Ashley Kalagian Blunt, My Name is Revenge; November Verse 4

Ashley Kalagian Bunt, My Name is Revenge: A novella and collected essays (Spineless Wonders 2019)

On 17 December 1980, at 9.47 am, two men shot the Turkish consul-general to Sydney and his bodyguard near the consul’s home in Vaucluse. The assassins aimed, fired and vanished.

That’s the opening paragraph of the novella that gives this slim book its title. I had to check in Wikipedia: it turns out that that assassination is not something invented by Ashley Kalagian Blunt. Like the Armenian genocide that inspired it, it is simply not remembered by most of us. What follows that paragraph – a young man whose name, Vrezh, is Armenian for ‘revenge’ feels empowered by news of the assassination and gets involved in a further terrorist plot – is fiction, but fiction fuelled by the historical genocide, and the Turkish government’s century-long insistence that the genocide never happened.

It’s a daring choice in the current climate to write about terrorism from the point of view of a potential terrorist, who has an assassin – Soghomon Tehlirian – as a hero. It’s daring, and stunningly successful: we care about that young man and his family.

The three essays accompanying the novella address aspects of the issues it raises: ‘Writing Violence, Arousing Curiosity’ deals with the genesis of the novella itself; ‘The Crime of Crimes’ sketches the history of genocide, from well before the term was coined in the 20th century; ‘Life After Genocide’ focuses on Kalagian Blunt’s reconnection with her Armenian heritage as a young adult, and how survivors of the genocide have dealt with the history – in particular her great grandfather who as a child witnessed monstrous deeds. The grim subject matter is leavened by a selection of the author’s photographs of Armenian buildings, landscapes and people, including a stunning double spread featuring herself as a baby with her great-grandparents. It’s to the credit of Spineless Wonders that these black and white photos are reproduced with great clarity.

It’s November, and this month I tend to keep reviews to a minimum and write a stanza inspired by the book in question (I have to produce 14 14-line poems this month). But I need to say a little more before breaking into rhyme.

As a settler Australian and a gentile, I’ve felt an obligatory interest in the history of genocide. I have a number of fat books on my To Be Read shelf with titles like Blood and Soil: A World History of Genocide and Extermination from Sparta to Darfur (that one’s by Ben Kiernan 2007). I haven’t even started reading any of them. My Name is Revenge got me through the opening gate, and I recommend it to anyone who feels a similar responsibility to be informed. (It has added several new books to my virtual TBR shelf, including the discouragingly titled Genocide: A World History (Norman M Naimark 2017). Actually, I recommend the book to anyone who appreciates fine writing that comes from a passionately felt source.

Now for my little verse, which opens with Exodus 15:3:

November Verse 4: 
Kill man and woman, babe and suckling,
ox and sheep, camel, ass.

That's God to Saul. Since, we've been buckling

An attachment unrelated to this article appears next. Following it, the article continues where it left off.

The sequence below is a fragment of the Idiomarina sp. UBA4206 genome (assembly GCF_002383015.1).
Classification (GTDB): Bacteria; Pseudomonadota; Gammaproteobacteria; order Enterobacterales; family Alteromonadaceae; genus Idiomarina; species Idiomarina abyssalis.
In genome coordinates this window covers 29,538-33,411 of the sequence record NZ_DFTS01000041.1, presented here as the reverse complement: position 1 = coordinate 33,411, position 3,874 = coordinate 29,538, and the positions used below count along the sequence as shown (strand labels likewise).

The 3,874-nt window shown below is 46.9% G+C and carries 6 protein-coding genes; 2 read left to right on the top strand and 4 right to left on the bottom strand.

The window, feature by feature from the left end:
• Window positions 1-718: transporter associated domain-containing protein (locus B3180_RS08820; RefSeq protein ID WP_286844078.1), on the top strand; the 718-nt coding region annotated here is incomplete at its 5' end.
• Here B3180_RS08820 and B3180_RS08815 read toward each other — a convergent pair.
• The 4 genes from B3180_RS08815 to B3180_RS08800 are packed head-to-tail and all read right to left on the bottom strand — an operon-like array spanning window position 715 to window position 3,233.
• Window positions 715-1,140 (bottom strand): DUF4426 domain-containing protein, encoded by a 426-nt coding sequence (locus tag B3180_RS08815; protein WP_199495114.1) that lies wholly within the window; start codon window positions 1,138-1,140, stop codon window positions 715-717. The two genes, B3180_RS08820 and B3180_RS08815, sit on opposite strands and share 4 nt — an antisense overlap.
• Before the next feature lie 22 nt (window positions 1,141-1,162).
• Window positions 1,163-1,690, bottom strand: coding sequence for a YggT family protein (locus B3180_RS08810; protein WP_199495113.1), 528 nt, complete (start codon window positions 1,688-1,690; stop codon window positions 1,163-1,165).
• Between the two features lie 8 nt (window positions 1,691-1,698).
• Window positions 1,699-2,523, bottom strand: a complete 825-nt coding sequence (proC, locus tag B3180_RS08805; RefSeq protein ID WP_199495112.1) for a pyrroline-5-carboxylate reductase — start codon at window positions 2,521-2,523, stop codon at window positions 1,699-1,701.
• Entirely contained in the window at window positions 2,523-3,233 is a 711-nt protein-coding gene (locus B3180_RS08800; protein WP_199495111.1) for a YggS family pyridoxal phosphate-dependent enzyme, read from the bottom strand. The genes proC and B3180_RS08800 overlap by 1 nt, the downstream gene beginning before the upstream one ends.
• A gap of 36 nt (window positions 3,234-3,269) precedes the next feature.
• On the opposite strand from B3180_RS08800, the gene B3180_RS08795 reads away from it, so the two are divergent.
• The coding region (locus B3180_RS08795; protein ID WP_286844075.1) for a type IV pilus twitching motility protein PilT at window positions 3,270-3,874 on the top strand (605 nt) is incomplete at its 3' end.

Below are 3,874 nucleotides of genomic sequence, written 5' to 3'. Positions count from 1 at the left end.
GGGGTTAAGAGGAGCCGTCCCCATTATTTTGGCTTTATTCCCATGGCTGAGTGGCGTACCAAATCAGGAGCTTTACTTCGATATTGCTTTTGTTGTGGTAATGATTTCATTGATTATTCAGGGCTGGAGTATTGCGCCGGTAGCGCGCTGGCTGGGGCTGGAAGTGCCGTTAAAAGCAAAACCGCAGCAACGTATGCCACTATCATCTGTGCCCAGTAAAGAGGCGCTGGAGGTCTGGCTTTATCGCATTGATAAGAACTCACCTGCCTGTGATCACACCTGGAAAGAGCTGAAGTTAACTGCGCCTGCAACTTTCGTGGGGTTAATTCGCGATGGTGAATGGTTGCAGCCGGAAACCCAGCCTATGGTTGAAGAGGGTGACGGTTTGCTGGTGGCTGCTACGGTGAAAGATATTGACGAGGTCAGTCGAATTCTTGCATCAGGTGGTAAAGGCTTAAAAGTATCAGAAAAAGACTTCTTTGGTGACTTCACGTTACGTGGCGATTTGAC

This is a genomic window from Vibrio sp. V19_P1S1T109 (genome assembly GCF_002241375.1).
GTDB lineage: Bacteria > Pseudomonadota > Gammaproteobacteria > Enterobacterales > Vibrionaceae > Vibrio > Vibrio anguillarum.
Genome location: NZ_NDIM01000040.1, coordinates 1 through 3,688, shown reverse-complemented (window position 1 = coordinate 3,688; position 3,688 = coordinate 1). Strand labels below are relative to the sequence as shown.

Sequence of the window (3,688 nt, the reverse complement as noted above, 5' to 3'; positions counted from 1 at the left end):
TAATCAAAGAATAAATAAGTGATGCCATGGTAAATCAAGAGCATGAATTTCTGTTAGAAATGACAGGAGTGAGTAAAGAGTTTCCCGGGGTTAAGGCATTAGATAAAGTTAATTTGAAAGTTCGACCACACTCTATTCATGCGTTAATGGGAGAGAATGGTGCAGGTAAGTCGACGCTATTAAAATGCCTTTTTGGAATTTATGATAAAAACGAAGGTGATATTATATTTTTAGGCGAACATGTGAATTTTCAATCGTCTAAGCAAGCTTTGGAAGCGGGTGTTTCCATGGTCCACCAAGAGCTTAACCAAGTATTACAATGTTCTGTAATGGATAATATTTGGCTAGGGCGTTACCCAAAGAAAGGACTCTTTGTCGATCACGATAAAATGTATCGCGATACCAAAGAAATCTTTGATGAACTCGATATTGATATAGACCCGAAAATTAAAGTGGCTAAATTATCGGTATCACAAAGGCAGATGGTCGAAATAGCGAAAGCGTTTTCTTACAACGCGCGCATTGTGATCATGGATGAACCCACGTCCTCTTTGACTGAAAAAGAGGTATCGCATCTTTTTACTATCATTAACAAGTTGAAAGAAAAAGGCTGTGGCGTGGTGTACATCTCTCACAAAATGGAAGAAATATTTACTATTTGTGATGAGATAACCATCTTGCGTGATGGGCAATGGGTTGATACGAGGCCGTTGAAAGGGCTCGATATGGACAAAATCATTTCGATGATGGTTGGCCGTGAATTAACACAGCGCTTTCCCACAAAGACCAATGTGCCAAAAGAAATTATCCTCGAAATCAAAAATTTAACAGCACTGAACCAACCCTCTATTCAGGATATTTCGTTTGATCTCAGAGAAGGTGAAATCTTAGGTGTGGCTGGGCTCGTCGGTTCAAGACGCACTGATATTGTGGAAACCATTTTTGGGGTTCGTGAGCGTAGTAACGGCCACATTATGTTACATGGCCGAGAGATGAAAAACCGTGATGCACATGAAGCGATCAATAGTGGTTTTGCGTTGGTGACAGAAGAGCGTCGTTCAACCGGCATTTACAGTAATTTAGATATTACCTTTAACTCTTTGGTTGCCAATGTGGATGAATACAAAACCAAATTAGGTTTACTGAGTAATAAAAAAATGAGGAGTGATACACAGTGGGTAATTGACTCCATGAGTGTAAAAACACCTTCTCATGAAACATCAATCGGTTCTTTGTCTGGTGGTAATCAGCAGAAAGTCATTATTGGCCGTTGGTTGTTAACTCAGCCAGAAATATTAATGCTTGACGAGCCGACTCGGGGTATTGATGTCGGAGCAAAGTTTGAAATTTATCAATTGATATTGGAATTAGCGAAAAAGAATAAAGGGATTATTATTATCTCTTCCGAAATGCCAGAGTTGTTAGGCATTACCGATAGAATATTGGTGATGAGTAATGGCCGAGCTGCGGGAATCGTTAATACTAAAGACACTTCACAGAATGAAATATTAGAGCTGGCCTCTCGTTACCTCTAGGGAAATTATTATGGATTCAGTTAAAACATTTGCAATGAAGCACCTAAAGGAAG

up for slaughter, sword to gas,
musket, spear, scimitar, machete;
harrying, dispersal, cleansing, deadly
soft words for the blood-soaked facts:
whole peoples falling to the axe.
And what comes next? Post-devastation
do gentlefolk take up the land,
priests take survivors by the hand,
declare it's all a fabrication?
The story of the human race
is sometimes awful hard to face.

My Name Is Revenge is the thirty-seventh book I’ve read as part of the 2019 Australian Women Writers Challenge. My copy is a gift from Ashley Galagian Blunt.

4 responses to “Ashley Kalagian Blunt, My Name is Revenge; November Verse 4

  1. It’s a stunning book, a worthy winner of the inaugural Carmel Bird Digital Short story Award.
    I can’t wait to see what she writes next…

    Liked by 1 person

  2. I am currently in a part of the world where stories of Armenians doing the massacring suggest it is far more nuanced than the terrible Armenian massacres of Great War/post-Great War era suggest. Like the also terrible treatment of Palestinians by Zionist Israelis in that part of the w world – by a cobbled together people of European Russian and US Jews in the main who treat the local peoples of non-Jewish faith/belief (especially those of Islamic belief) in the same manner as their relatives were so appallingly treated by the Nazi régime of 1930s/WWII era Europe. I will be very interested to read Ashley Kalagian Blunt – and I note with approval her comment already to Lisa – but that is not to suggest she is the same as Gladys and Joe (neither of whom merit any sympathy from me)! Writers have ways of telling the stories (true and in imagined spaces) of past suffering we must read and understand – but there are other competing ways of viewing the horrors when they are (essentially) indulged in later by those groups which have suffered the same in earlier times. Nothing is black and white. Shades of grey are pause for consideration. When we begin to comprehend our “settler” origins and what that meant for First Nations Australians we begin to understand that nothing is cut-and-dried – that this nation from the children-overboard man to the current on-waters-matters fascist and his au-pair henchman – we too – including new arrivals – if they are to live in this land – owe a huger degree of respect and meaningful compensation to those who survived the killing times and the removal of children times (because both are on-going)!


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